Shopping in Ketchikan, World’s Salmon Capital
July 28- August 6, 2008
By LEWIS NOLAN
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Monday, Aug. 4, 2008 –
The ship docked in
The weather was a most welcome and pleasant change from the last few days when it looked as though rain was imminent most of the day even though it never did fall. We heard some griping about the near-constant rain of a group of the ship’s passengers who boarded at Skagway after spending most of a week touring Denali Park and other inland attractions by bus.
Betty and I were up shortly before 7 a.m. I enjoyed a room service-delivered and excellent breakfast of bacon, scrambled eggs, wedge of hash brown potatoes, two pieces of whole wheat toast, slice of freshly cut orange, small glass of tomato juice, Diet Coke and a glass of ice water. Betty went upstairs a little later to enjoy her usual light morning meal in the Lido Restaurant buffet.
The forecast high temperature today is 69 degrees, which
will be the warmest day yet of our trip. It feels especially warm and wonderful
compared to the temperatures of 100 we left behind us in
The Creek Street Historic District near the pier was home to
Because of its popularity for visiting cruise ships, the town has 42 jewelry shops which seem to emphasize precious gems set in gold.
Shortly after the ship docked at 10 a.m., Betty and I
disembarked and walked a few yards to one of the town’s three outlets of
Tongass Trading Co. The name Tongass comes from a huge, national forest that is
nearby. We purchased a few discounted and free souvenirs including a deck of
playing cards, Ulu Knives used for chopping vegetables, calendars with scenic
We poked around the area near the pier and took photos of several gorgeous totem poles that had been erected in honor of a person or event. We stopped at the Crazy Wolf Studio to look over the displayed Indian crafts and Betty purchased from a Native American clerk a small totem pole carved out of native wood by Indian artist Russel Swift of Juneau. It is about the size of an adult frog and will fit perfectly in a bookcase in our home’s sunroom.
We also stopped at the Del Sol Shop where Betty purchased a long-sleeved tee shirt impregnated with a chemical that makes part of the artwork on it turn blue when hit by rays of the sun. She was given a free tote bag that also changes colors in the direct sunshine.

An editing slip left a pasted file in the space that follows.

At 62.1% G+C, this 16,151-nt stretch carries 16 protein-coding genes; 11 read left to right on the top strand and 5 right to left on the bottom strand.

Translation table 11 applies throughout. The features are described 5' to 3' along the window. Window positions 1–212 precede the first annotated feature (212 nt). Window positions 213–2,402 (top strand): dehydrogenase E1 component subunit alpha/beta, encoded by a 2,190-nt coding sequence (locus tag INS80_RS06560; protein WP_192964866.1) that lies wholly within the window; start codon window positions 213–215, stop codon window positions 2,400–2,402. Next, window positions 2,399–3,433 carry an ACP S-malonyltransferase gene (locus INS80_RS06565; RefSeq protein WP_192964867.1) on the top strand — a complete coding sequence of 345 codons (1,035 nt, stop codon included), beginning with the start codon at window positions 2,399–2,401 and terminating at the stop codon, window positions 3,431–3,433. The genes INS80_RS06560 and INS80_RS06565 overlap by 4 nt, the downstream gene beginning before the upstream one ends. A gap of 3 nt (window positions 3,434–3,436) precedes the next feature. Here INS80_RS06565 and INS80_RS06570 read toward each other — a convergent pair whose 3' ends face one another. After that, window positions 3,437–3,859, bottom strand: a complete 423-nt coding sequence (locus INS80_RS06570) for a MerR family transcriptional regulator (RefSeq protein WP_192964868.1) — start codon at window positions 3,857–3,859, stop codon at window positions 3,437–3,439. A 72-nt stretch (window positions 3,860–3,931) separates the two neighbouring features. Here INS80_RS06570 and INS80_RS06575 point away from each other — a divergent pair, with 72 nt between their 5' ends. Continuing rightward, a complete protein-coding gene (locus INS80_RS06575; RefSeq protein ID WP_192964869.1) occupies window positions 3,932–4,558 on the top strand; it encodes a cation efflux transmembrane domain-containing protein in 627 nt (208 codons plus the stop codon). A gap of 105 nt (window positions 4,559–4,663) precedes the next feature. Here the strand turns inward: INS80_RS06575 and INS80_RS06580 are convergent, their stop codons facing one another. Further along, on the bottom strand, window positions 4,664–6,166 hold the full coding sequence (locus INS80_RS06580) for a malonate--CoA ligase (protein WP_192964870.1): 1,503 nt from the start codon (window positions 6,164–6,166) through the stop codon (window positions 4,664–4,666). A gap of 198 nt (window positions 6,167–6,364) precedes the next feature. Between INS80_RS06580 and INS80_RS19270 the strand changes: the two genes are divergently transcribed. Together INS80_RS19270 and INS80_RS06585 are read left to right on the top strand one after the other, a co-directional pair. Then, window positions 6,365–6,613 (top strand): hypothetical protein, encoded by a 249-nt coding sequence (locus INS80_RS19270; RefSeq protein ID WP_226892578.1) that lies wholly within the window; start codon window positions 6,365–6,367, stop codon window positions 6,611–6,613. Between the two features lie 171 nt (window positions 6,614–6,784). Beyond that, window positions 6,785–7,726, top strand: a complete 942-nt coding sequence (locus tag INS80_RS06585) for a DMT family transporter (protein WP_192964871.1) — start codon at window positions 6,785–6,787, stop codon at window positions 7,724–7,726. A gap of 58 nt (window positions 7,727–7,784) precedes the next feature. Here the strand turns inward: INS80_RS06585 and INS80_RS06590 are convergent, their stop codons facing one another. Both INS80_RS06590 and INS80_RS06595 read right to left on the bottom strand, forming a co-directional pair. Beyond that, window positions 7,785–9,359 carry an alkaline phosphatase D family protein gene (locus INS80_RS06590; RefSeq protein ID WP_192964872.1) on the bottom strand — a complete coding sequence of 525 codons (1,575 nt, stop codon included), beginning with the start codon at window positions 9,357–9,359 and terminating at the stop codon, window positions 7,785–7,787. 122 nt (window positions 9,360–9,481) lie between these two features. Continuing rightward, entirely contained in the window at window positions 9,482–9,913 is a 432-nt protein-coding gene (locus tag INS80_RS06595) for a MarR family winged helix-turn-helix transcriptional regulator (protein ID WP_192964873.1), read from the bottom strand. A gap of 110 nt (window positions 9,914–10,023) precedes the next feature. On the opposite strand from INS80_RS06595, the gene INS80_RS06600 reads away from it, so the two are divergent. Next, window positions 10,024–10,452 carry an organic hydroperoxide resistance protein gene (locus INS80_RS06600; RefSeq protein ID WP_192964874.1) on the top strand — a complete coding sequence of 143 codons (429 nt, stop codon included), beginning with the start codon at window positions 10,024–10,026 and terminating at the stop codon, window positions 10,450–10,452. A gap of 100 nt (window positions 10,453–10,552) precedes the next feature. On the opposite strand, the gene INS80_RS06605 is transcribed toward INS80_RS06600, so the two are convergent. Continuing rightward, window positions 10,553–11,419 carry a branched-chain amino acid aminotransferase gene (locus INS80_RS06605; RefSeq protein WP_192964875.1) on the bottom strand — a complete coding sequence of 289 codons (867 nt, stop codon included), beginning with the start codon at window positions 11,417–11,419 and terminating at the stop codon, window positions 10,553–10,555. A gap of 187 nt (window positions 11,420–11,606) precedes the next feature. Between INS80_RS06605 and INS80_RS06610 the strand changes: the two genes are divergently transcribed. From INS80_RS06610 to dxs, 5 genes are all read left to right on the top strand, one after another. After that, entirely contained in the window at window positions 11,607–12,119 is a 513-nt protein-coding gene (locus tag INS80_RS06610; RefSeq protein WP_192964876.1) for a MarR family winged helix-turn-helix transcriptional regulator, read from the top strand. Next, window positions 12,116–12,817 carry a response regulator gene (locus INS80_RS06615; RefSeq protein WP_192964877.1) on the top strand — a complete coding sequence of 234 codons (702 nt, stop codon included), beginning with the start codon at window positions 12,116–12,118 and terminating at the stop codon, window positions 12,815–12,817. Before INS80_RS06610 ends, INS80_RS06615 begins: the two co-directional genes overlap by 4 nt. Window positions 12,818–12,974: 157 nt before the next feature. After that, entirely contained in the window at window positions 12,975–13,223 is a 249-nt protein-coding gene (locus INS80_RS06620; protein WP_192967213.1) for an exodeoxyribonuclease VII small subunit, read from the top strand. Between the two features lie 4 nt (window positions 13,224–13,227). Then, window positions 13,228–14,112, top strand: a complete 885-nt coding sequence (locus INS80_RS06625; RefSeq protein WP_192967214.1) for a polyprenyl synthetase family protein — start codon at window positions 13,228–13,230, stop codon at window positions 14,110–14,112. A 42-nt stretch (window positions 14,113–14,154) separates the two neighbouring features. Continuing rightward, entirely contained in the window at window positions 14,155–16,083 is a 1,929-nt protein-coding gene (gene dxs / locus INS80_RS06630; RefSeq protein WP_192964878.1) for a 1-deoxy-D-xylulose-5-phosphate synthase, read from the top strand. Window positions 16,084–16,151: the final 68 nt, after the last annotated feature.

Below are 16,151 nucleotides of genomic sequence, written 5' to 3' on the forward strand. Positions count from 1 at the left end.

It was back to the ship for the good lunch prepared for
passengers. I went for the grilled cheeseburger served with French fries while
Betty went for the Lido Restaurant buffet and was served a slice of ham and a
plate of salad. Later, Betty returned to poke around
In one section of town we saw from a boardwalk a beautiful,
clear stream 15-to-20 feet wide that was cascading down a hillside of rocks.
Such an idyllic setting gave me a feel for why some Americans will trade their
comfort of living in cities for the wilds of sparsely populated
Betty and I enjoyed sitting in the sun on the port side of Promenade Deck with Susie Brown. We walked our daily mile around the boat and enjoyed watching the passengers come and go in the shopping area beneath our ship.
That evening, the ship put on a fancy dinner in the Rotterdam Restaurant. The staff put on a good show by parading around the room with members of the entertainment cast. Dinner was excellent as usual. Betty and I both had pate appetizers in a “vertical” salad arrangement. I went for sliced duck l’orange for the main course while Betty had sautéed shrimp. For dessert, we were served a sculptured, white chocolate figure stuffed with a “surprise” filling of cake and chocolate mousse. We purchased a bottle of California Chardonnay to share with our dinner companions, the Bauers and Hernandez couples. Ulrich reciprocated with wine he purchased.
During dinner conversation we learned that Shelly had served
two years in the Israeli Army, a surprise since she is so feminine and petite.
She had emigrated to Israeli from her home country of
All of us then went upstairs to the Lido Deck to have a look at the huge display of chocolate yummies prepared by the ship’s kitchen staff. It was an extravagant and impressive show of cakes, pies, carvings and small servings of imagination and scrumptious-looking desserts. Some of our fellow passengers seemed to have gargantuan appetites and sampled nearly everything. Betty and I passed on taking in additional calories from the mountains of chocolate cakes, pastries and candy sweets so late and retired for the night.